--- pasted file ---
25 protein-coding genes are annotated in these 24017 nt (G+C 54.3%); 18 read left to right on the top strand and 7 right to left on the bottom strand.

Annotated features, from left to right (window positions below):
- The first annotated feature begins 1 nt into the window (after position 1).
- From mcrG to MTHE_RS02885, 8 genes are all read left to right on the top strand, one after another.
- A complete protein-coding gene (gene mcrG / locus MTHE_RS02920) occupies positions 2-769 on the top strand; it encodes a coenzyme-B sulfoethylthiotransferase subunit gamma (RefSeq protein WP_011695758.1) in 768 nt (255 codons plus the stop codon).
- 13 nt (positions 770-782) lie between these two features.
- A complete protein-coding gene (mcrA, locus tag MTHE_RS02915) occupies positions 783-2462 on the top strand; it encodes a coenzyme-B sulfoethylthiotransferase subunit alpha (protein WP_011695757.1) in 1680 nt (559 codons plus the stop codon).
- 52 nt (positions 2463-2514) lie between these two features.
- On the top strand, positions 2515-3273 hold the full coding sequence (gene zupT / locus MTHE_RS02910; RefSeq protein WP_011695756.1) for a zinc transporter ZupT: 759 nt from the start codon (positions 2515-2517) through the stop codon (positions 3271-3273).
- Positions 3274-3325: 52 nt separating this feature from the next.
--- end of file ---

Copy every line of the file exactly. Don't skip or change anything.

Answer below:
25 protein-coding genes are annotated in these 24017 nt (G+C 54.3%); 18 read left to right on the top strand and 7 right to left on the bottom strand.

Annotated features, from left to right (window positions below):
- The first annotated feature begins 1 nt into the window (after position 1).
- From mcrG to MTHE_RS02885, 8 genes are all read left to right on the top strand, one after another.
- A complete protein-coding gene (gene mcrG / locus MTHE_RS02920) occupies positions 2-769 on the top strand; it encodes a coenzyme-B sulfoethylthiotransferase subunit gamma (RefSeq protein WP_011695758.1) in 768 nt (255 codons plus the stop codon).
- 13 nt (positions 770-782) lie between these two features.
- A complete protein-coding gene (mcrA, locus tag MTHE_RS02915) occupies positions 783-2462 on the top strand; it encodes a coenzyme-B sulfoethylthiotransferase subunit alpha (protein WP_011695757.1) in 1680 nt (559 codons plus the stop codon).
- 52 nt (positions 2463-2514) lie between these two features.
- On the top strand, positions 2515-3273 hold the full coding sequence (gene zupT / locus MTHE_RS02910; RefSeq protein WP_011695756.1) for a zinc transporter ZupT: 759 nt from the start codon (positions 2515-2517) through the stop codon (positions 3271-3273).
- Positions 3274-3325: 52 nt separating this feature from the next.